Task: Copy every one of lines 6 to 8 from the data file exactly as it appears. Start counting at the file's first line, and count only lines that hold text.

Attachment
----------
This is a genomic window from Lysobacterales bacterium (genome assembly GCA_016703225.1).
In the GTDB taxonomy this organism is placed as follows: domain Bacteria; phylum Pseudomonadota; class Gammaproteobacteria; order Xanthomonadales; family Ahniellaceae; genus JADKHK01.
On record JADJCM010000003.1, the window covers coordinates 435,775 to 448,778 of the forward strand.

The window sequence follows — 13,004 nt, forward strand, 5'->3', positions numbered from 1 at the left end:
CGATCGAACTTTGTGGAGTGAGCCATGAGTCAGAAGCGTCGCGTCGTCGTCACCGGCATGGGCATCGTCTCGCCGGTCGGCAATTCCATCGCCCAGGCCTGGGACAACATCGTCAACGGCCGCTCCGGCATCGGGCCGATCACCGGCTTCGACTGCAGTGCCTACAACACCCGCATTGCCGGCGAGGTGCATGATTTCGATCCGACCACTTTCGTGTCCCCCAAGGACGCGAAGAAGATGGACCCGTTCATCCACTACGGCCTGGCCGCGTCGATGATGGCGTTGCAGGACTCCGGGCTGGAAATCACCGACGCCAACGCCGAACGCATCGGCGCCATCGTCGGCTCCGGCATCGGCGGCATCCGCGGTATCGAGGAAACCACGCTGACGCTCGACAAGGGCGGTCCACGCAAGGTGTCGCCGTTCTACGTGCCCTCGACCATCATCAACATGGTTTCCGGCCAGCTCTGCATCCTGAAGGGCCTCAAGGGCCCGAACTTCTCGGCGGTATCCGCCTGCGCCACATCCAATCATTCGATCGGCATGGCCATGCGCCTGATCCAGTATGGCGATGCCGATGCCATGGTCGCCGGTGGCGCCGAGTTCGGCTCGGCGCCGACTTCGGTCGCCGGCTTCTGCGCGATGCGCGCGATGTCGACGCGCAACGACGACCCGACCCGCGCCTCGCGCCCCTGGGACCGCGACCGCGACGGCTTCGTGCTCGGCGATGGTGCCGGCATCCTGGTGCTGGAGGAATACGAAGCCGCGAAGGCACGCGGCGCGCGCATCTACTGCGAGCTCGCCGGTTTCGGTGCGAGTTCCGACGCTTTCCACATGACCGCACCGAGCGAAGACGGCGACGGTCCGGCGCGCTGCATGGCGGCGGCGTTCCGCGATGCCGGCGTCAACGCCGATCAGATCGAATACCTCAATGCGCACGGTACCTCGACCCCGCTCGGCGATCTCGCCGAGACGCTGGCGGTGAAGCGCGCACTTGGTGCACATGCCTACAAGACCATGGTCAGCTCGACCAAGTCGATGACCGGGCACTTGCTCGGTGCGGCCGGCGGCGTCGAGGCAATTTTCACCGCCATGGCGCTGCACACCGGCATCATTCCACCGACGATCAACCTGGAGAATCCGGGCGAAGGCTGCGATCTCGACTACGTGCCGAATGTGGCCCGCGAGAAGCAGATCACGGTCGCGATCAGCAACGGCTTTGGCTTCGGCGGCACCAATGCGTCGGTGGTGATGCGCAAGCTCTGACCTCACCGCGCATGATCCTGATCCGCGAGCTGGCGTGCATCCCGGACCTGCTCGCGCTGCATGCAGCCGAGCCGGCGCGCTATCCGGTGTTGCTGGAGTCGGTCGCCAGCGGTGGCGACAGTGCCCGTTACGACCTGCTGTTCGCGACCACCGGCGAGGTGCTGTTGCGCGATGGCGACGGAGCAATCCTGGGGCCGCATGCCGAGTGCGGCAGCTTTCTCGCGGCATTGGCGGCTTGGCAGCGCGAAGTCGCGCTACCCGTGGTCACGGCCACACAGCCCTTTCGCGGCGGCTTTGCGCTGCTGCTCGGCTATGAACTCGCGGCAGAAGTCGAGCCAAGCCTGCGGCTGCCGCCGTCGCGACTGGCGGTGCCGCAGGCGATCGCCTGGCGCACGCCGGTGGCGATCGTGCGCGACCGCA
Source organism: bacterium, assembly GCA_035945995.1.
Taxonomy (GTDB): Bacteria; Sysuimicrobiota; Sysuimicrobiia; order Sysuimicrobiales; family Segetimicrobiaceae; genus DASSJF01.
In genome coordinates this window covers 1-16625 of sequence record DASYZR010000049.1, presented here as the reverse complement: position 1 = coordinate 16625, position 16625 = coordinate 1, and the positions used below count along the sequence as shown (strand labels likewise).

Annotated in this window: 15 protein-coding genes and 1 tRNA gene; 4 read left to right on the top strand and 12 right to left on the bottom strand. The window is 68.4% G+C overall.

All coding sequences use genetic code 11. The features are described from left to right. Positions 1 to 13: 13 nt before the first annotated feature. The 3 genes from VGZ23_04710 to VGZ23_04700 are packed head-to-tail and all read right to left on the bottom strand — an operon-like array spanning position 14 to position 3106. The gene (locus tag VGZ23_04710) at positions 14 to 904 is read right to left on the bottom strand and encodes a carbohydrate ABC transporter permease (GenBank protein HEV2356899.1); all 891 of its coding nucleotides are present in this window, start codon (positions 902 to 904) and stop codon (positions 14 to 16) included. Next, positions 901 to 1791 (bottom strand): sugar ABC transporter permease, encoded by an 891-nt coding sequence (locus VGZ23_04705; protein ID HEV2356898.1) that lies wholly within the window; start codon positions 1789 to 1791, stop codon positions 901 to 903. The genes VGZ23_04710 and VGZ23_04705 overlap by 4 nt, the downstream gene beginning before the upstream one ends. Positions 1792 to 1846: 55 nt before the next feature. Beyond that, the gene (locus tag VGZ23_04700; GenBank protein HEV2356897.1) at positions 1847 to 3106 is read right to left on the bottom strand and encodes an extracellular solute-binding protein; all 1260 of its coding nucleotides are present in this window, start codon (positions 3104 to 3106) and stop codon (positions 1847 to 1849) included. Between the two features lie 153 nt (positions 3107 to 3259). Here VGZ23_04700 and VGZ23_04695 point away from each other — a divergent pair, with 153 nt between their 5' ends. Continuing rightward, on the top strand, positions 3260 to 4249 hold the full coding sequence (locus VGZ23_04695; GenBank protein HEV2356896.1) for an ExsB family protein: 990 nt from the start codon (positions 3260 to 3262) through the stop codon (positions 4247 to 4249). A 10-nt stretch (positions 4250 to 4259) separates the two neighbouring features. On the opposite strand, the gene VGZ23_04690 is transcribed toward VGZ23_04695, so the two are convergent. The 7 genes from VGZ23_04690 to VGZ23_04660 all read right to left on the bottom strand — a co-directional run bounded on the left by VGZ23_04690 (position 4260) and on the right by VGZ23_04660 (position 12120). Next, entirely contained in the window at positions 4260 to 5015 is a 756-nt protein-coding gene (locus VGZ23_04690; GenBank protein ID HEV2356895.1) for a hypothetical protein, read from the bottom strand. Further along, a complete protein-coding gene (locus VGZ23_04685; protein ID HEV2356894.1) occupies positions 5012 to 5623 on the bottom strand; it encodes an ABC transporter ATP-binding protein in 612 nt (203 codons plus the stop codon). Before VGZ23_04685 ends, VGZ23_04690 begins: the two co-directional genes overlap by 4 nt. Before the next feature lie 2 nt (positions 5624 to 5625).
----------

Source organism: bacterium, assembly GCA_035945995.1.
Taxonomy (GTDB): Bacteria; Sysuimicrobiota; Sysuimicrobiia; order Sysuimicrobiales; family Segetimicrobiaceae; genus DASSJF01.
In genome coordinates this window covers 1-16625 of sequence record DASYZR010000049.1, presented here as the reverse complement: position 1 = coordinate 16625, position 16625 = coordinate 1, and the positions used below count along the sequence as shown (strand labels likewise).